Loops are an extremely useful technique for any no-code and low-code automator.
Using loops will let you perform the same actions several times with each item in a dataset. A loop will let you do things like send an email to every address in a list, or update your inventory database for each line item in a receipt.
And if you want to integrate loops into your Zapier automations, you can do it all by just adding a single step.
In this post, we’ll show you how to add a line item loop step by step. We’ll also give you some tips for working with the other types of loops that Zapier supports: text and numbers.
Adding a “Looping by Zapier” step
First, you’ll need to create a new Zap and have a trigger set up to grab some data that you can work with.
In our example, our trigger watches an Airtable base for new records, and we’ve made sure to include some arrays and lists that we can build a loop with.
To add a Loop to your Zap, just add a new step and search for “Looping by Zapier”. Under the Events menu, you’ll see three options. You can create a loop from Line Items, from Numbers, or from Text.
Each of these options works in more or less the same way, but we’ll take you through each one individually.
Looping with Line Items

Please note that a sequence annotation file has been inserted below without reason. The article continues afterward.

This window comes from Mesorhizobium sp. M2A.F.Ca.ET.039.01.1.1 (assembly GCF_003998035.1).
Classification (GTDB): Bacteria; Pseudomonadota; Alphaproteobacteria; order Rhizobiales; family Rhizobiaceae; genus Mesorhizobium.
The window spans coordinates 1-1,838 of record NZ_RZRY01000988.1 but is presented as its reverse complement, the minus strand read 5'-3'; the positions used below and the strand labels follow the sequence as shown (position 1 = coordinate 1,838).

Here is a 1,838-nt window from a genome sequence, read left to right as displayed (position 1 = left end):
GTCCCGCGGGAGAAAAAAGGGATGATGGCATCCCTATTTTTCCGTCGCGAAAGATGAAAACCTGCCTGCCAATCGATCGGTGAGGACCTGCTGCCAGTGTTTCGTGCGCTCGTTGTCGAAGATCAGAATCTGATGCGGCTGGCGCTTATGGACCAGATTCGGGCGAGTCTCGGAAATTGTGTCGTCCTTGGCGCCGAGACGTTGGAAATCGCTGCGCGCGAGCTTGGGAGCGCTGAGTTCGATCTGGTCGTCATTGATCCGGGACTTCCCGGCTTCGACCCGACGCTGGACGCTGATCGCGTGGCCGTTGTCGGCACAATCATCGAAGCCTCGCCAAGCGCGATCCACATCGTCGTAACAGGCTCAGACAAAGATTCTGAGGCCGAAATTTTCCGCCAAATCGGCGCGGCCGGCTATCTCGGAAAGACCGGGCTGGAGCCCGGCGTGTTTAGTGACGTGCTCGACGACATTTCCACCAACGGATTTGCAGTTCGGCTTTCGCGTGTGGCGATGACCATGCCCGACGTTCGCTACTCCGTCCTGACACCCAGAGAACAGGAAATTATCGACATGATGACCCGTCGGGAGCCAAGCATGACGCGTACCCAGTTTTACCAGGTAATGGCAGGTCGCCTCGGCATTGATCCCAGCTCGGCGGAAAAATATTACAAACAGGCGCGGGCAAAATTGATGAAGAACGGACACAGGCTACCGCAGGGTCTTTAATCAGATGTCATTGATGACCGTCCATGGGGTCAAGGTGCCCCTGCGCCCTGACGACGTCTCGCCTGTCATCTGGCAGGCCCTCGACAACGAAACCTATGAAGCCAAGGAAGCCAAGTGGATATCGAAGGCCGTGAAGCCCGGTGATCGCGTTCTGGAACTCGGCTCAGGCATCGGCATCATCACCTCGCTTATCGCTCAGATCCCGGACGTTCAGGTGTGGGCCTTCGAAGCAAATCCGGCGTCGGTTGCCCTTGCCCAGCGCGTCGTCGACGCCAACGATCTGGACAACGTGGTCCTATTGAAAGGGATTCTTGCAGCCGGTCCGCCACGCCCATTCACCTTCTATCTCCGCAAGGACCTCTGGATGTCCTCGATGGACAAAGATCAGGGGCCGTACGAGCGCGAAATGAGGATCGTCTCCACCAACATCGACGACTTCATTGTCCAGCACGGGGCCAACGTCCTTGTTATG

Start with an array
To create a loop from line items, you need to have a piece of data that’s already subdivided into several components.
In other words, your data will have to be formatted like an array.
In our example trigger, we’re grabbing each new entry to an airtable base, which contains some linked record fields. In Airtable, a linked record field with multiple entries is treated as an array, so this will be perfect for the example.
We’ll enter one of the linked fields — Fruit Names — into the second field under “Values to Loop”.
In the first field, you need to enter a label that you want to use for this data. We’ll call it Fruit Name.
Next, choose whether or not you want to trim whitespace. This defaults to “True”, and you’ll usually want to leave it as is.
Configuring your loop
In the “Loop Iteration Counter Start” field, you can pick where the Loop will start counting.
If you set this to 1, then the first iteration of the loop will be called Number 1.
If you set this to 2, then the first iteration of the loop will be called Number 2, and so on.